Telling your school friends about your Allergy
In this week's blog post we talk with Bryony about going to High School with an allergy. She is a young student from North West England who suffers from a life-threatening nut allergy. I’m delighted to share with you her experiences on May Contain & hopefully give more young people the confidence to speak up about their allergy in High School.
My name is Bryony, I am sixteen years old and go to High School in the North West of England. I found out about my allergy to tree nuts in my first year of High School, when I was eleven, after a minor reaction to Nutella. I have only had one major reaction, to pecan ice cream (which I thought was vanilla!) at a restaurant when I was 14. It was after this reaction that I was given my first Epipen, but have since moved onto Emerade auto-injectors.
My school has always been quite supportive of my allergies, especially after I got my Epipens auto-injectors. They always had and still have a spare EpiPen, and then an Emerade pen which I later switched too. As well as that, they have always made sure to tell parents to refrain from letting their children bring food containing nuts on school trips. That has always been a touchy subject for me as I have always hated making a fuss over myself because telling a lot of people not to do something has always made me feel guilty, even if it could save my life. For me, the severity of my allergy has increased which is why I keep making extra efforts to speak up about my allergy. Especially because I have become more independent over the past few years and can’t rely on my parents anymore. It’s so important to speak up about your allergy no matter the severity, particularly when we’re gaining independence over our teenage years into adulthood.
The residential trips in school have always scared me but my teachers have always been very supportive. For example, on my schools French Exchange trip in 2018, one of my teachers even made allergy translation cards for me which my family and I found so amazing. Recently, my school showed allergy videos in the assemblies which showed the school pupils how to spot the signs of an allergic reaction and how to use auto-injectors. Although I was scared that people would be annoyed that I could’ve been part of the reason they had to sit through another assembly, I was very happy my school was showing a great interest in allergy safety and finding ways to help those with allergies. I felt much more secure and safe in the school environment after the assemblies had taken place and then also felt much more confident when I was asked questions about my allergy by other people in my school, which made me feel that I was understood more which was a great feeling.
Personally, to make sure I feel safe at school, I always have packed lunches so I know exactly what’s in my food and that I can eat it without complications. My close friends have always made life much easier for me, both in and out of school. They fully understand just how serious my allergy is and how bad a reaction can be if I come into contact with nuts. When I first told them, they were all super supportive and have also made sure that they know how and when to use my Emerade pen. However there are some people who don’t know how serious my allergy is; I have even had people eating nuts in front of me, sometimes they didn’t realize, sometimes they didn’t care. That is why I’m so lucky to have such supportive friends; they’d often tell people to stop eating nuts around me when I didn’t feel brave enough to tell them myself. One of my friends even asked for the allergen menu at a restaurant for me when I was too scared to do so.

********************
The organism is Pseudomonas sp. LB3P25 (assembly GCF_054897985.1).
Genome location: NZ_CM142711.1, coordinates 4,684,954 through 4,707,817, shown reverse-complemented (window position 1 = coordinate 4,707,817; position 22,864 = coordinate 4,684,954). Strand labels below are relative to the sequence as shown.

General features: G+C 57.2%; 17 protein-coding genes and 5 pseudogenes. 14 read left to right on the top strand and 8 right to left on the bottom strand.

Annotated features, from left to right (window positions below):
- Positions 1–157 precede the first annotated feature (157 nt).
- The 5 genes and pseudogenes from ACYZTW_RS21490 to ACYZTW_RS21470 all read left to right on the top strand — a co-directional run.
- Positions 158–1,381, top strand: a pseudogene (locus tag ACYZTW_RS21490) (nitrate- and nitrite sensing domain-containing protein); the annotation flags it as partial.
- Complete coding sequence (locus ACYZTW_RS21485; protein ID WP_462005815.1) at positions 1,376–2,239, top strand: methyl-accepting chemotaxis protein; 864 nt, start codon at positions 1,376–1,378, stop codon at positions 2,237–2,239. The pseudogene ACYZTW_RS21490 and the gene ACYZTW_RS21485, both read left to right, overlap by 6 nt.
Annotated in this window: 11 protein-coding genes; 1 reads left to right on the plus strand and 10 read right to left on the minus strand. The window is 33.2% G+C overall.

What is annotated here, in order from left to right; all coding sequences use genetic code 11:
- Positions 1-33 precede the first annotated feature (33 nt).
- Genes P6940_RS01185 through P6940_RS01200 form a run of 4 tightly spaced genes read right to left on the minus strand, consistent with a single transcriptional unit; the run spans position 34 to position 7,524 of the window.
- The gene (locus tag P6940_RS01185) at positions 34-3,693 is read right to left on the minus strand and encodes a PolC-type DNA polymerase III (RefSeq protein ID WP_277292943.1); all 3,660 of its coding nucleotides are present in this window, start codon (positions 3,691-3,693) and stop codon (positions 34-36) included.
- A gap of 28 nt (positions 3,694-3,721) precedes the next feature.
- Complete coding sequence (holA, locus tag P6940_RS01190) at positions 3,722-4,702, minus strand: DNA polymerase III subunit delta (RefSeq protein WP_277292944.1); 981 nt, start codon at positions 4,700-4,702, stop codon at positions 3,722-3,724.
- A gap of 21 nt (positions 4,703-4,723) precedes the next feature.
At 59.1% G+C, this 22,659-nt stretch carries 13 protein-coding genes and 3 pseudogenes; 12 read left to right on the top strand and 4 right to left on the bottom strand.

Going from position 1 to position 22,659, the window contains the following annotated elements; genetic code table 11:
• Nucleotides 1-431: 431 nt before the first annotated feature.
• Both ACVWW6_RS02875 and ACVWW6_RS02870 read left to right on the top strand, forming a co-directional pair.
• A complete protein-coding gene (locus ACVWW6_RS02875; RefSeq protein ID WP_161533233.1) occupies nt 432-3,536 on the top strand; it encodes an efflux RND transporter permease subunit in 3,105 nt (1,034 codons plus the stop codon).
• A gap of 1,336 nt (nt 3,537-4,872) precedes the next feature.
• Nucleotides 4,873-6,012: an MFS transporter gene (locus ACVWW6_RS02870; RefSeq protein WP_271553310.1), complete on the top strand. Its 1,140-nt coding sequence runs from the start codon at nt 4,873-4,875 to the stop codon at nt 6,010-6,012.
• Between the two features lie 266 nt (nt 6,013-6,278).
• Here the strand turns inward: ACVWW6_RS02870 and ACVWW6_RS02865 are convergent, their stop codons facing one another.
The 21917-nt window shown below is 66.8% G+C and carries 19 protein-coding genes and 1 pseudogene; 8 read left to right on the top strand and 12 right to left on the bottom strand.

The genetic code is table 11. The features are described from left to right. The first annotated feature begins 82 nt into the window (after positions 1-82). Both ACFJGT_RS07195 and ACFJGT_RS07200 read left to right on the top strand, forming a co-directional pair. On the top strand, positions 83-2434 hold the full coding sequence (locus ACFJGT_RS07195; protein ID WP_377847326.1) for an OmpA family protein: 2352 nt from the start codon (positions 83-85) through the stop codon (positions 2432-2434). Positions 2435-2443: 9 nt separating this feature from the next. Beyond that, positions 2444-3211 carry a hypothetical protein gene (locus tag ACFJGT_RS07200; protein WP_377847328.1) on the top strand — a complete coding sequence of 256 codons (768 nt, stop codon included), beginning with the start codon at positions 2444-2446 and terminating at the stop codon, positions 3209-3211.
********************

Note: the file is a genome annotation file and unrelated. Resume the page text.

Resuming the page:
May Contain is such a big part of why I now love to spread awareness about allergies. I really love reading this blog and seeing media posts on Instagram develop as May Contain normalizes having an allergy and truly made me feel like I was not alone. Personally, I don’t know anyone with a severe food allergy or with any form of adrenaline pen, so having a trusted space I can go to,to look for advice, surrounding how it feels to have an allergy whilst growing up, going to uni, etc... is so amazing! So because of this I decided to contact May Contain to let people around my age know that they aren’t alone and to help encourage people to speak about their allergies more and more as time progresses.
In August, I received my GCSE results and I am happy to say that I have decided to carry on at the school I am at for the sixth form and although this means the atmosphere is still the same, there will be lots of new people. I must admit, I am worried that people may not understand the severity of my allergy, or that people will make fun of me. Learning and adapting to new situations has always been scary for me, but I know my family, friends, and school are there to support me.
If anyone my age is struggling with similar situations to those that I have been through, make sure you always tell people about your nut allergy, both in and out of school. Don’t be scared, but be confident as it’s your life at risk and not theirs. If you feel something isn’t right, speak up - the safer you feel, the better!